However, the overall age group I have aimed at is 15-25 year olds with a female main gender. Upper class working class readers with enough disposable income to buy downloads, CD’s, go to gigs, and buy this magazine every month is the ideal niche market. I created this reader profile from my research on information of the people who actually tend to buy magazines.

How did you address/attract your target audience?

When planning how to create a typical, modern music magazine, I had to find out what
the target audience wanted.
To begin with I created a questionnaire, of which I received my audience’s opinions on what they would like to see and expect in a music magazine today. I asked questions such as: ‘What would you expect typically in a modern day music magazine?’, ‘’What do you look for in a magazine?’ and ‘What type of music do you like most?’. Initially, these questions benefited me and the audience I’m trying to satisfy. The rest of the questionnaire can be found on:
By doing the questionnaire, gave me an overall view on the type of magazine the audience expected, which put me ahead of other magazines as I actually asked the target audience what they would like, and then the results they gave me went straight into my real media product. I have based my hooks on ideas from research and my audience survey.

I have also carefully analysed existing products so I could apply their conventions to my real media product.

Having an interesting article and appealing hooks on the cover of the magazine – like I do – has given the magazine a better attraction and does appeal to my target audience. I know this because Sophie Little, took a look at my product and ‘really liked it’ when I told people to take a look at it (in the age range of 15-25 year olds) their results were poisitve. For example: ‘I like how your expanding the population of Indie music’, ‘great layouts’, ‘good poses and images’, ‘modern and up to date/in with the latest fashion/styles’, and ‘nice colours’.

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Another theory I exploit is Uses and Gratifications. This suggests that the audiences actively use media products and magazines to meet some of the needs identified. Magazines may be used by the audience to compensate for the lack of self-esteem or social success, as an example of the girls’ teenage lifestyle magazines, which address the audience as a ‘best friend’ rather than an authority figure.

Magazines always exploit the theory of uses and gratifications because the target audiences they’re aiming to gain, will identify (though most of the time its wishful thinking) with the lifestyle it promotes. Marjorie Fergusons theory (1980) identified four types of facial expression in the covers of magazines found on the shops shelves today. I think his theorem best covers my magazines stylistic features due to the fact my model isn’t sexually posed, but looks quite invitational.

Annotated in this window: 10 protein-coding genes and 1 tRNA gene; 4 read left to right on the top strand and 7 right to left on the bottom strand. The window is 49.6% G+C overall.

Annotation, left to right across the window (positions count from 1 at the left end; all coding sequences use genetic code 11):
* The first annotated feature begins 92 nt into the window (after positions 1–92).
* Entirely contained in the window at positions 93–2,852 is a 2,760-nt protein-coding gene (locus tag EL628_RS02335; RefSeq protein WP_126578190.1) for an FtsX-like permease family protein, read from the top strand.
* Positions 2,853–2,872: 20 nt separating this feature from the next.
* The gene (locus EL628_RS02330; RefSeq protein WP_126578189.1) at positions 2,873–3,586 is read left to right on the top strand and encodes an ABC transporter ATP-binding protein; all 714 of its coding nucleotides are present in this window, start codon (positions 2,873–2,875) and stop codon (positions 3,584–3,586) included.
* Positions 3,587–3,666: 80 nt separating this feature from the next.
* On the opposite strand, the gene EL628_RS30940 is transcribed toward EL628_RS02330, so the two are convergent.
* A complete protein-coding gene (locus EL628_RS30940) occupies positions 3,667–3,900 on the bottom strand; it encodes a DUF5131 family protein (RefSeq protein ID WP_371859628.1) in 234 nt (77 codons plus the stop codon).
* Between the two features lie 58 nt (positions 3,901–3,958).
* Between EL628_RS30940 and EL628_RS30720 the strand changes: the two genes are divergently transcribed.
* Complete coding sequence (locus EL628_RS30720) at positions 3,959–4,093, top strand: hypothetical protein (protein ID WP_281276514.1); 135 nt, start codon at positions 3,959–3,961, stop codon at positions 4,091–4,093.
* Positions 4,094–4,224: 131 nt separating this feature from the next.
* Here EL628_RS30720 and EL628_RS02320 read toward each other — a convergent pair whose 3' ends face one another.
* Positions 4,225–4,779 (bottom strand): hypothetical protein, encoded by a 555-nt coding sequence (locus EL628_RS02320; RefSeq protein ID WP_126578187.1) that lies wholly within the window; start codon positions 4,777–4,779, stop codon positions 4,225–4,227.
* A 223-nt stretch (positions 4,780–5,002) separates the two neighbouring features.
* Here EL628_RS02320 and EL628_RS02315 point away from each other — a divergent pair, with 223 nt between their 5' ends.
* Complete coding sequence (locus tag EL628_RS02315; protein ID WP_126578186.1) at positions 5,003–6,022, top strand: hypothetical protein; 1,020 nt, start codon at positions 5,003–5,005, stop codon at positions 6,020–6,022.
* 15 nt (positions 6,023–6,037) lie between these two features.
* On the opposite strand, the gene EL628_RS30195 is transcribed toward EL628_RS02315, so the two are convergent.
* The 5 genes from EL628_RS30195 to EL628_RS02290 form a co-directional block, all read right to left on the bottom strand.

http://lauraarobinsonn.blogspot.com/2009/11/majorie-fergusons-theory.html
McQuail, Blumler and Brown (1972) defined four major areas of need which the media in general seek to gratify, including:
- Personal Identity – people can relate to my cover story, and will buy it because they feel some sense of belonging because the magazine involves them by featuring a genre of music they feel important to them.
- Surveillance – people can use my magazine to retrieve information about topics they’re interested in. Like from a contents page.

Also Davis et al. and Julianne Dickey convey how they take the traditional stance that images of women are dominated by the male gaze – the masculine view of female beauty – and the female form is objectified for the male pleasure, giving a very narrow definition of femininity. Such theorists are also critical of the media industry being run by the masculine view. For example: most photographers are male – and I went along with this convention of using an attractive model, but tried to empower her by posing her photographing those ‘gazing’ at her.

However, all of these theorists lead to conventions in the magazines today, which sell them. I used a model of the same age range as myself and the age of the audience which adds to the appeal. As the audience will look at the magazine for a sense of personal identity and often possibly aspire to be like that model, although theorists state different or state the negatives.

I tried to appeal to a male audience too by using blue colours within my work to attract a male audience. I also used articles based on the male population to attract them to reading the magazine too. Pages on the contents page such as ‘Calvin De-Klein’, ‘Blind’, ‘Ilivex’ and ‘Blink 182 shoutouts’ are all based at a male audience. I could have also chosen a male band to be featured on the contents page at the bottom instead of the three girls, to make it appeal to the males a little bit more.

My analysis of existing products and research into my potential audience allowed me to target my production accurately – basing ideas for stories, features, hooks, etc on what my audience want.